So Long, See You Tomorrow by William Maxwell

So Long See YouThis book was on the “Eighty Books You Must Read” list, this particular list special because all the books are picked by authors. Published in 1980, the story takes place in 1920s. This is the tale of two boys living in rural Illinois who are impacted by the murder of a man. “In this magically evocative novel, William Maxwell explores the enigmatic gravity of the past, which compels us to keep explaining it even as it makes liars out of us every time we try.”

Paula: This story is well written, but I found it really difficult to read in terms of my pain quotient. It is a  painful story, and I found the relationships hard to read about. Rate: 4.0

Gloria: I read the book about half way through and all of a sudden I was confused as to what the book was about.  For some reason I lost track of the story.  I went to the internet and read some reviews of the book to see what other readers were thinking about the book.  The reviews were great, yet I had been underwhelmed, to the point of not knowing who was who and what was what.  So I started reading the book from the beginning and this time I payed attention to the characters names and their relationships to the other characters but still had trouble following the story.  I think this happened for two reasons.  First, the long paragraphs and second was that the author kept flipping back in time to help explain the story.  Over all it was a sad tale about Cletus, whose father had killed Mr. Wilson (neighbor who was in love with Cletus’s mother) or was it about the narrator whose name you would be hard pressed to find in the book?  Towards the end of the book the narrator writes, “And to go on feeling guilty about something that happened so long ago is hardly reasonable, “ this spoke to me because so many times in my life I have felt guilty for the failings of others for no reason and it’s a haunting experience, maybe even one to write a book about. Rate: 3.0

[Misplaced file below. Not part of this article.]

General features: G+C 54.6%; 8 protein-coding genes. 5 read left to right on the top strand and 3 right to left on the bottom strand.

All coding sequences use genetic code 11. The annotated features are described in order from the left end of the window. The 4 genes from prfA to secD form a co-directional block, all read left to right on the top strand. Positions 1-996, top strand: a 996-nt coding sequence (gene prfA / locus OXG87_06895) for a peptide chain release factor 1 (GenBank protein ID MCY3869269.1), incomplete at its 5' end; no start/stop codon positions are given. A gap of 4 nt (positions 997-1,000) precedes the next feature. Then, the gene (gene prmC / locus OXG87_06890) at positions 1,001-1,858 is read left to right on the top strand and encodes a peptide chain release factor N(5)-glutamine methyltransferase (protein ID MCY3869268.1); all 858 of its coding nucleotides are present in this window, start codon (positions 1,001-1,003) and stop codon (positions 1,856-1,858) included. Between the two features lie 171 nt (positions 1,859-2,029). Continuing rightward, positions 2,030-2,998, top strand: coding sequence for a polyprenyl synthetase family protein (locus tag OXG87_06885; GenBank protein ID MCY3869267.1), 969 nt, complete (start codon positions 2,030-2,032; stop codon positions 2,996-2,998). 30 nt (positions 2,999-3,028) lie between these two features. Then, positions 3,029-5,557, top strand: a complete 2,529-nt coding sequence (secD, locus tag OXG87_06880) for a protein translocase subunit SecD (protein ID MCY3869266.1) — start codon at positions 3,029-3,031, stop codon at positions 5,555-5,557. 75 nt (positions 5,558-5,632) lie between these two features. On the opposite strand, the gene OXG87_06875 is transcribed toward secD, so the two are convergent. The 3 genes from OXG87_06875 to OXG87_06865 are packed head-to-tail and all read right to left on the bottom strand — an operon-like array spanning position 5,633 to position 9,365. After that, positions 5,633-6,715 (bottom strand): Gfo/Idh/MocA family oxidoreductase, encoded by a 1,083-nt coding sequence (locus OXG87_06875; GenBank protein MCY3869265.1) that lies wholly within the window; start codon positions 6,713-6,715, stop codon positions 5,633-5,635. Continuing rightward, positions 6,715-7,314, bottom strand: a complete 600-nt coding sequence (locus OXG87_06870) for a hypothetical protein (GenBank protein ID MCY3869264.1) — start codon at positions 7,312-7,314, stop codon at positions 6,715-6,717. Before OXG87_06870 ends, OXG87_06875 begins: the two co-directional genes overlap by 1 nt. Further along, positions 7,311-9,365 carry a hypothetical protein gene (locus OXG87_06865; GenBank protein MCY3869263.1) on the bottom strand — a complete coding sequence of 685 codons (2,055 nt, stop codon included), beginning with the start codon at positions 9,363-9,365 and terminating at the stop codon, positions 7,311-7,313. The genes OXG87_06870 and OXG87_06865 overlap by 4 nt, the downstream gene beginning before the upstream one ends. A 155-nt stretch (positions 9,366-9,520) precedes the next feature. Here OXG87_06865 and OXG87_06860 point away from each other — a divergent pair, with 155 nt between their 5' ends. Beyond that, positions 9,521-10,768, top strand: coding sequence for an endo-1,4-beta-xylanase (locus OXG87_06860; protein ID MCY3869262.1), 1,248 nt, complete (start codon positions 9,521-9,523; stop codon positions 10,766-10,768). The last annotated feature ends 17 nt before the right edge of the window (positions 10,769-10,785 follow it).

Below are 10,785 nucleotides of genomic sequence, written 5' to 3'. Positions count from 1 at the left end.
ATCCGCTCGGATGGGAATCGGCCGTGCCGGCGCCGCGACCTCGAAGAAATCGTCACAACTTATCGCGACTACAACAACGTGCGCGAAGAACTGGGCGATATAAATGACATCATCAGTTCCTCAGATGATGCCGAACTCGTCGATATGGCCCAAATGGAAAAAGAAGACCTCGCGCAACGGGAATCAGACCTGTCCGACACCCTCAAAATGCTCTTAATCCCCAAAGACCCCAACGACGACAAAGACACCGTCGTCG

Cindy:  The moment of reckoning, the unfinished reunion of the narrator and Cletus must resonate with many of us. That moment when we realize that we are at a loss for what to do and so, rather than face it, turn away. Only to leave us with that irritating? haunting? hollow? feeling that  we carry with us and that sometimes comes unbidden in the middle of the night or while walking on the beach. Oh, and let’s not forget to learn about how our memories trick us and because they are faulty, give rise to all sorts of mistaken notions about who we are and where we have been. I liked the book, but glad it was short. Another author might have strung out the theme and bored me. I learned that William Maxwell was also an editor and worked with many successful authors. I wonder whether his other books also have these qualities. Rate: 3.3

Laura: I enjoyed it because I love reading, but I was befuddled by what to say about it. Liked the period piece. Rate: 4.0

Robin: I enjoyed this book because of the wonderful character descriptions and words used by William Maxwell. He does not employ the physical descriptions which I find boring in many books, but describes characters through emotions, or physical characteristics that directly pull emotions, such as wrinkles and tired limbs and regrets. I love the whole maybe this is how it was but who can say aspect of the story. Is he remembering his friend or is he dealing with his own betrayals of childhood. Rate: 4.0

Speak Your Mind